In a nutshell
- There are 7 special actions a player can take in Magic (Note that the first letter of each one spells out “UPRISER”):
- Unmorphing, Unmanifesting, or megamorphing a face-down creature
- Playing a land
- Rolling the planar die
- Ignoring an effect by paying a cost (Leonin Arbiter)
- Suspending a card (Rift Bolt)
- Ending a continuous effect or stopping a trigger by paying a cost (Dominating Licid, Quenchable Fire)
- Revealing a conspiracy with hidden agenda
- If you’ve never heard of the planar die or conspiracies, don’t fret. These are specific to casual-only formats and will not be on an L1 exam.
- Special actions let you be an UPRISER, because they can be taken even when you’re being oppressed by effects that prohibit you from casting spells or activating abilities (split second, Ethersworn Canonist, etc.). In addition, special actions don’t use the stack; they just happen.
- In general, special actions can be taken any time a player has priority. Certain special actions have additional restrictions:
- Suspending a card can only be done at a time you could have cast that card from your hand.
- Players can only play a land on their turn, in their main phase, if the stack is empty, and if they have a “land play” available.
- A player can choose to roll the planar die only if it’s that player’s main phase and the stack is empty. In addition, that player must pay an amount of mana equal to the number of times he or she has taken this special action earlier in the turn.
- By default, a player gets one “land play” each turn. Certain effects can increase the number of land plays a player has.
- If a player takes a special action, that player gets priority afterwards.
A: Kind of. There is a way to use bolt to kill Amy here, but it isn’t by casting it in response to playing Radiant Fountain. Playing a land is a special action, so it can’t be responded to. Let’s follow the actual process of what Nicole wants to do in detail:
- Amy plays Radiant Fountain. No one gets a chance to respond to this. Special actions don’t use the stack; they just happen. Radiant Fountain enters the battlefield.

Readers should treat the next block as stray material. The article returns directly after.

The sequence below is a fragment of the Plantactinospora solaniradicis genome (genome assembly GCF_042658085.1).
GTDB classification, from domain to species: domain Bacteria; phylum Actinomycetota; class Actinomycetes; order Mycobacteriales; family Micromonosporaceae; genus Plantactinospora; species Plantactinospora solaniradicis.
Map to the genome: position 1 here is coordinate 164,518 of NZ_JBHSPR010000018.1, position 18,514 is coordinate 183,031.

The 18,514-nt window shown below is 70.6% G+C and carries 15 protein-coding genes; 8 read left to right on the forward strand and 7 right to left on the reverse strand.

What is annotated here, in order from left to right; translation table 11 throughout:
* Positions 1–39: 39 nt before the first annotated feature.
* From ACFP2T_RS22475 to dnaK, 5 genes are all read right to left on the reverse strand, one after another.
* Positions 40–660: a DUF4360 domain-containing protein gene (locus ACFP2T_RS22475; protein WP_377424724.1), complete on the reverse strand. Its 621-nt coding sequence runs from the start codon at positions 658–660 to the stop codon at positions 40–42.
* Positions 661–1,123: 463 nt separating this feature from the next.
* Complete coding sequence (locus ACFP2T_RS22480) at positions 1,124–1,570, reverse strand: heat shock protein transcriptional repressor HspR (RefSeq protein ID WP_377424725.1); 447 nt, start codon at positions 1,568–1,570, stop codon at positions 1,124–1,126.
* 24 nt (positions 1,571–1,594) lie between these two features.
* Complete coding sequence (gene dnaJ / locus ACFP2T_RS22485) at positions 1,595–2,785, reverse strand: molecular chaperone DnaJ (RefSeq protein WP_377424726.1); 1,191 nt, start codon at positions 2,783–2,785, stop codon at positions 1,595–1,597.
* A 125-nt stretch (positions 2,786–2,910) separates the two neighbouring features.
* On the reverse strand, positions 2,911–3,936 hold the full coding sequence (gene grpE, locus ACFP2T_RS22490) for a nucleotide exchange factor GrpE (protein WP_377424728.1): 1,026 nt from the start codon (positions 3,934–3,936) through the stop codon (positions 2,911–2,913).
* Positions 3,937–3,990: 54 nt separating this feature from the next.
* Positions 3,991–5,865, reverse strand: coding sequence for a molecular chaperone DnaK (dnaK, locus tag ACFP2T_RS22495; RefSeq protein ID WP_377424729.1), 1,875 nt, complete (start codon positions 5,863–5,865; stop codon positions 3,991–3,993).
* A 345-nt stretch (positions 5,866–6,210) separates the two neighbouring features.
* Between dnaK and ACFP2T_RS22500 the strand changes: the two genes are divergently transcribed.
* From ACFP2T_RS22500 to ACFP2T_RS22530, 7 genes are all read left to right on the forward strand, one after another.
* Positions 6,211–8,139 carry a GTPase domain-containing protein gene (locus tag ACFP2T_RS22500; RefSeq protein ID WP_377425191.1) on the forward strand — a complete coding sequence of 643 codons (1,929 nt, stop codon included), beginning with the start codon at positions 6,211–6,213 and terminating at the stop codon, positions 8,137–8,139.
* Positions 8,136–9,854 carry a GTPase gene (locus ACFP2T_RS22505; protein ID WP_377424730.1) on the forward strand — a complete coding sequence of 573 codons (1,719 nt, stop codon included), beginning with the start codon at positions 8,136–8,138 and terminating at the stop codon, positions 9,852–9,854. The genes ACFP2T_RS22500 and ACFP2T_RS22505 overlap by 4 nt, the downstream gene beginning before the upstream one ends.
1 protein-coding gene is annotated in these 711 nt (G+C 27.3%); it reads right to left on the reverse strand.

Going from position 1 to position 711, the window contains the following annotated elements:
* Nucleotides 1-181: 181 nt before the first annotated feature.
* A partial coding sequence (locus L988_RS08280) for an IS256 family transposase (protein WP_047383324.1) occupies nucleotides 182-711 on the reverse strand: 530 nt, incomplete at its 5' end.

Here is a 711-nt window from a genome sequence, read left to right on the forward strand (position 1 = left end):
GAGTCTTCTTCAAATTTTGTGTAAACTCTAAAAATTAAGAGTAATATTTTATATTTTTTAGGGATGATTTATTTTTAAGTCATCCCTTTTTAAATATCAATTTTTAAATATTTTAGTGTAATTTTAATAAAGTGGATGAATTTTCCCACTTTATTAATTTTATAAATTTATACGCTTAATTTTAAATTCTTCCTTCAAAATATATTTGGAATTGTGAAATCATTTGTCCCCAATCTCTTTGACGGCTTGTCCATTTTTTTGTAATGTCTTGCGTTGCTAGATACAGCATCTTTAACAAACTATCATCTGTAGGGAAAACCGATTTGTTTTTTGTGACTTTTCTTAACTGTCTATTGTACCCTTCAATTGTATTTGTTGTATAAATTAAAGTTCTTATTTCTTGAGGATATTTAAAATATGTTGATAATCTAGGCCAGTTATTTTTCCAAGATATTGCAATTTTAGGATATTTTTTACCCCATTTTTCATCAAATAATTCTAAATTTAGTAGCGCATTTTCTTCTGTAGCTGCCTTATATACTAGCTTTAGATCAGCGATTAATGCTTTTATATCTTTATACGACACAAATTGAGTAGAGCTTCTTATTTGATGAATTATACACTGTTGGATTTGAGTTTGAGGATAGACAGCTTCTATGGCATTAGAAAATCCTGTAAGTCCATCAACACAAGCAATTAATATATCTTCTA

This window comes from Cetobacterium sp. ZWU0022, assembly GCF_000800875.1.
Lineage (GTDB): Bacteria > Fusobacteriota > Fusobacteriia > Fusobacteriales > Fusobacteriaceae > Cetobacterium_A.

- Because Amy took a special action, the game wants to give her priority. But before a player can get priority, the game has to check for any state-based actions. There are none. After this, the game checks for triggered abilities that need to go on the stack. Radiant Fountain’s trigger goes on the stack. Now, Amy gets priority.
- Amy passes priority.
- Nicole now has priority. A triggered ability that will make Amy gain life is on the stack. Nicole uses priority to cast Lightning Bolt.
- Nicole just cast a spell, so the game wants to give her priority. There are no state-based actions to perform nor any triggered abilities that need to go on the stack, so Nicole gets priority again.
- Nicole passes priority. The game now wants to give Amy priority. Again, no SBA’s or triggers, so it happens.
- Amy passes priority. The top object on the stack will now resolve since both players passed priority in a row without doing anything. Lightning Bolt deals 3 damage to Amy, reducing her life total to 0. Lightning Bolt is put into Nicole’s graveyard.
- The game wants to give priority to Amy, since she is the active player. Before it does, it checks for state-based actions. Amy is at 0 life, so she loses the game.